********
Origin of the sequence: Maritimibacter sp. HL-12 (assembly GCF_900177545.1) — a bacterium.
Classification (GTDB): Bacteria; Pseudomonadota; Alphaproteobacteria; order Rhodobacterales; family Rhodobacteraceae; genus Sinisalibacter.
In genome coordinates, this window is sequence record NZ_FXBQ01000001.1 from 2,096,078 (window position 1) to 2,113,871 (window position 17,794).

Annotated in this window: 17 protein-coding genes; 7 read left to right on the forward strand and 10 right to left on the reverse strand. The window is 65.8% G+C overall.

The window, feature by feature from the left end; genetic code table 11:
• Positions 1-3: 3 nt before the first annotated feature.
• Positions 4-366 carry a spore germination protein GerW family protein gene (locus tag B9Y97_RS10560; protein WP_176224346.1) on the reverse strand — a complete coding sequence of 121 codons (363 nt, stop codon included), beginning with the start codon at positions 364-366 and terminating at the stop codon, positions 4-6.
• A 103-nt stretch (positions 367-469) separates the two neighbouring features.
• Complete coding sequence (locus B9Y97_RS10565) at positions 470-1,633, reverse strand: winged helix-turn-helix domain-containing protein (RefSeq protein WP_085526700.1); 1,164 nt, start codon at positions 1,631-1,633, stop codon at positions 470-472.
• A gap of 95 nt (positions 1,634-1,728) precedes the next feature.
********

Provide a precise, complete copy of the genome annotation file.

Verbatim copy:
Origin of the sequence: Maritimibacter sp. HL-12 (assembly GCF_900177545.1) — a bacterium.
Classification (GTDB): Bacteria; Pseudomonadota; Alphaproteobacteria; order Rhodobacterales; family Rhodobacteraceae; genus Sinisalibacter.
In genome coordinates, this window is sequence record NZ_FXBQ01000001.1 from 2,096,078 (window position 1) to 2,113,871 (window position 17,794).

Annotated in this window: 17 protein-coding genes; 7 read left to right on the forward strand and 10 right to left on the reverse strand. The window is 65.8% G+C overall.

The window, feature by feature from the left end; genetic code table 11:
• Positions 1-3: 3 nt before the first annotated feature.
• Positions 4-366 carry a spore germination protein GerW family protein gene (locus tag B9Y97_RS10560; protein WP_176224346.1) on the reverse strand — a complete coding sequence of 121 codons (363 nt, stop codon included), beginning with the start codon at positions 364-366 and terminating at the stop codon, positions 4-6.
• A 103-nt stretch (positions 367-469) separates the two neighbouring features.
• Complete coding sequence (locus B9Y97_RS10565) at positions 470-1,633, reverse strand: winged helix-turn-helix domain-containing protein (RefSeq protein WP_085526700.1); 1,164 nt, start codon at positions 1,631-1,633, stop codon at positions 470-472.
• A gap of 95 nt (positions 1,634-1,728) precedes the next feature.